Performance and Benchmarks
- Intel i7 4770K @ 4 GHz, 1.1 V
- Gigabyte Z87-OC
- Kingston Hyper X Predator 2 x 4 GB 2666 MHz CL11 @ 1866 MHz 9-9-9-24
- 240 GB OCZ Vertex 3 SSD
- Seasonic 1000 W PSU
- Galaxy GTX 780 Ti HOF+ @ 1020/1085MHz boost (1124 actual)/1750 MHz Memory, and Overclocked @ 1106 MHz (1206 actual)/1900 MHz memory
- Windows 7 64 bit Operating System
- NVIDIA 335.23 WHQL
Other cards used for comparison are as follows (links are to the OCF reviews).
Note all testing below uses 1920×1080 screen resolution.
- All Synthetic benchmarks were at their default settings
- Unigine Heaven (HWbot) – Extreme setting
- Crysis 3 – Very High settings with 8xMSAA/16xAF (2nd level when you procure and use the Crossbow to get across the level and kill the Helicopter)
- Metro:LL – DX11, Very High, 16xAF, Motion Blur – Normal, SSAA Enabled, DX11 Tessellation – Very High, Advanced PhysX – Disabled, Scene D6
- Battlefield 4 – Default Ultra setting (Tashgar level – ‘on rails’ car scene)
- Bioshock: Infinite – Ultra DX11, DDOF (through Steam – option # 2, then option #1 assuming your are at 1080p)
- Batman: Arkham Origin – 8xMSAA, Geometry Details/Dynamic Shadows/DOF/Ambient Occlusion: DX11 Advanced, Hardware PhysX: OFF, the rest On or High
- Grid 2 – 8xMSAA, Ultra defaults + Soft Ambient Occlusion: ON
- Final Fantasy XIV:ARR – Default Maximum setting
- More detail is in our article: Overclockers.com GPU Testing Procedures
Finally getting on to the benchmarks, we start off with good old 3DMark Vantage. In this benchmark the Galaxy GTX 780 Ti HOF+ started off with an impressive showing scoring 44,105 falling less than a percentage point behind the EVGA 780 Ti Classified. The differences between these cards on paper are null, however what you will see happen is the Classified be ever so slightly faster to due more aggressive boosting on the Classified by around 38 MHz over the HOF+ (1124 MHz versus 1162 MHz). I tried raising up the power limit and pressing the hyper boost to no avail (temps and power limit were not breached to cause throttling). But as you will see the difference is quite small in all tests, not to mention you are going to be overclocking this anyway, and at that point it’s a toss up as to who can reach the highest clock speed.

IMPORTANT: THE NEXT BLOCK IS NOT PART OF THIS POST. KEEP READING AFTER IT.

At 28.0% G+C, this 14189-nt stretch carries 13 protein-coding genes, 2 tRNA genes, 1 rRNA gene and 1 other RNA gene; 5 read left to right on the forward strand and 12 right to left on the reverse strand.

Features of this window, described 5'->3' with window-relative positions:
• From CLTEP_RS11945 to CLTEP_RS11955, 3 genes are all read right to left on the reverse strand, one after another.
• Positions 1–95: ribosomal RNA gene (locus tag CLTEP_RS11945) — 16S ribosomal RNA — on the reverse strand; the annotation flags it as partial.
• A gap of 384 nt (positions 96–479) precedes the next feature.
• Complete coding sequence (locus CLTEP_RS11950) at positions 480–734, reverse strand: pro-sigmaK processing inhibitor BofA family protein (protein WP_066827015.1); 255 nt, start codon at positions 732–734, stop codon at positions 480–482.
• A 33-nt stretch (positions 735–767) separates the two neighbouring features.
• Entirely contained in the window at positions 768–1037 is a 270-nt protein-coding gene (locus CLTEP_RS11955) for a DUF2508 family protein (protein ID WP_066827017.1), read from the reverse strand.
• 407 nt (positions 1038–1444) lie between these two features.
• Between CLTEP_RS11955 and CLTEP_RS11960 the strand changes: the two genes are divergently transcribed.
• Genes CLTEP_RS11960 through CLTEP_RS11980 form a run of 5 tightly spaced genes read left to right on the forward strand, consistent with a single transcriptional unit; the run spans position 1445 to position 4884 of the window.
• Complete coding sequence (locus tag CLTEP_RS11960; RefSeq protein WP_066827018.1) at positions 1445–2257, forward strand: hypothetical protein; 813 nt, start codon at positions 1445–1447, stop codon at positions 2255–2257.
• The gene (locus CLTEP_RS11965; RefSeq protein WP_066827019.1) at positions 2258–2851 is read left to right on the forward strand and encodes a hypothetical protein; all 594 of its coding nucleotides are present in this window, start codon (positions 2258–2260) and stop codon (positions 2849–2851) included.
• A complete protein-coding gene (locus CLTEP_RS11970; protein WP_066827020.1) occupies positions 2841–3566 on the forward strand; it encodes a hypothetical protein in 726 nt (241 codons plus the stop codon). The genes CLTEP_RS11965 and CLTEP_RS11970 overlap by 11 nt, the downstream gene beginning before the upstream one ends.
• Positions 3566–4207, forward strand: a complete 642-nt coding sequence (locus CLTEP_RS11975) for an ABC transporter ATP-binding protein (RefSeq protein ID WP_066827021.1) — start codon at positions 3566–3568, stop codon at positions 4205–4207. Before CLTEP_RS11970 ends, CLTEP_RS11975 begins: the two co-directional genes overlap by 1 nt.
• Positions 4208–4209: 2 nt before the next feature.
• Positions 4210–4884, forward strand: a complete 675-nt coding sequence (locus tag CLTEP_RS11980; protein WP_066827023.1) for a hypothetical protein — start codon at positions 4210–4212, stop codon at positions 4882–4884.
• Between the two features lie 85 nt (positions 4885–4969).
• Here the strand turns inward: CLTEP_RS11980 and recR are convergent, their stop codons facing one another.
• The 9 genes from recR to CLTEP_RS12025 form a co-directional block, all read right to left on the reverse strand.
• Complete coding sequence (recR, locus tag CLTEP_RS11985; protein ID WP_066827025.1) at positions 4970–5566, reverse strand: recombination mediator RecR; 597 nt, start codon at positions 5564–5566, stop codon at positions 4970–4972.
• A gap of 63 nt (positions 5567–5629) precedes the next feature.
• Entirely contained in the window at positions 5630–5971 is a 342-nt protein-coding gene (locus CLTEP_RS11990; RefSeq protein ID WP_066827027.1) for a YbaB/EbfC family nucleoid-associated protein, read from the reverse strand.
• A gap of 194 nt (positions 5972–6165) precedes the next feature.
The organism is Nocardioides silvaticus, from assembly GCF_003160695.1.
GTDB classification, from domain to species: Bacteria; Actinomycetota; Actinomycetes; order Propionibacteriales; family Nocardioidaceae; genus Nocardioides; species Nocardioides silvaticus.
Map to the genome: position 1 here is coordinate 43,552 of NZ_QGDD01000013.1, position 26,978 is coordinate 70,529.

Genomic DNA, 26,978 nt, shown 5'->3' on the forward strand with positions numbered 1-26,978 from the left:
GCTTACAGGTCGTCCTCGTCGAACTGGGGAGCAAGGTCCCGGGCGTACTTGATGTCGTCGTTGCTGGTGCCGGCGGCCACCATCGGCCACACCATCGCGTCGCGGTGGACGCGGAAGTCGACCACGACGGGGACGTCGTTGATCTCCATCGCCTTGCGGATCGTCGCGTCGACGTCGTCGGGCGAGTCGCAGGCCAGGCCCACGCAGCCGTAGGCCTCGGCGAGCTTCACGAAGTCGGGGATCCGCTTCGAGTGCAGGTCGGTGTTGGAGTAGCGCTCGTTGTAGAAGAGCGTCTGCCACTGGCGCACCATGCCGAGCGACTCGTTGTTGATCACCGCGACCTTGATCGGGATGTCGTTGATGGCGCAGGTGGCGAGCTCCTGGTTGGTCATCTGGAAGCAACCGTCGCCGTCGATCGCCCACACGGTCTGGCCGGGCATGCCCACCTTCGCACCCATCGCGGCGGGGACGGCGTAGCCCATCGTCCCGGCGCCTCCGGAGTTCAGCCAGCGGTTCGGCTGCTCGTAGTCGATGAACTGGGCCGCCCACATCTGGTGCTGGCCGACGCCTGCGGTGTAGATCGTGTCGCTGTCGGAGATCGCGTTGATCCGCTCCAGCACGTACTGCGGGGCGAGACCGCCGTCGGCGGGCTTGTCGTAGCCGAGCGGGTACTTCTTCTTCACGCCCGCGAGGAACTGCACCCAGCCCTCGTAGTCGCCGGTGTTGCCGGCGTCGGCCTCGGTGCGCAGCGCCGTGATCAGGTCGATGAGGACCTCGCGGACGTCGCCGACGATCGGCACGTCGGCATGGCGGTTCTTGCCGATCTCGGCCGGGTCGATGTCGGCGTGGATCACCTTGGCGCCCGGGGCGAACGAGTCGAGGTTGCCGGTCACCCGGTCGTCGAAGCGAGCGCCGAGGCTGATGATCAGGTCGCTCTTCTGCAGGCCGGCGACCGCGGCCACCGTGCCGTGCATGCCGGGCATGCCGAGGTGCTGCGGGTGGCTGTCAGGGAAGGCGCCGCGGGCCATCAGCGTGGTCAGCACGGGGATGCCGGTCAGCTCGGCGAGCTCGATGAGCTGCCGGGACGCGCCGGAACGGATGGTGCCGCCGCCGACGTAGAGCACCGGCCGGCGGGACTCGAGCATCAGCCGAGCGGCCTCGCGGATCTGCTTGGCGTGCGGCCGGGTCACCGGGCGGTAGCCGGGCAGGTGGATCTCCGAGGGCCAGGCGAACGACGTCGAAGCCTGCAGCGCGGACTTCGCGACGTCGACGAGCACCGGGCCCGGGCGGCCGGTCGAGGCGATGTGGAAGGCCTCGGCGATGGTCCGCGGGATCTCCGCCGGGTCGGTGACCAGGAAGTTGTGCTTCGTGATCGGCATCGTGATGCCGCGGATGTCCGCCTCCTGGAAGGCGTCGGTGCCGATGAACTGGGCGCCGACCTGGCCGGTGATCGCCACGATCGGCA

Moving on to 3DMark 11, the HOF+ pulls out a 14,820 out of its hat, falling 2% behind the Classy, but besting the 290x Lightning by almost 3% and easily trumping an aggressively overclocked GTX 780 Lightning and a reference Titan.
Our next benchmark is the latest from Futuremark in 3DMark Fire Strike. Here the HOF+ scores 10,510 points, again a couple percentage points behind the higher boosting Classified, but easily besting the 290x and 780 Lightning by almost 7% and 15% respectively.
In Unigine Heaven Extreme, the Galaxy card posts a 3,551.7 on the board and just a bit over 1% behind the Classified. And again besting a 290x, 780, and Titan by considerable margins, maxing out at almost 15% again.
Moving on to our gaming suite, I start with the ever GPU heavy Crysis 3. Here the Galaxy GTX 780 Ti HOF+ manages to eek out 41.1 FPS falling less than two FPS short of the Classy, but again besting the rest of the field.
In Metro: Last Light, the HOF+ pulled down 56.5 FPS essentially matching the Classy in this benchmark while still easily besting the rest of the field.
Last up in this graph is my ongoing ‘glitchy’ favorite, Battlefield 4. This beautiful game and card combo with our settings achieved 86.9 FPS. One FPS difference from the slightly higher boosting Classified and again making quick work of the lesser cards.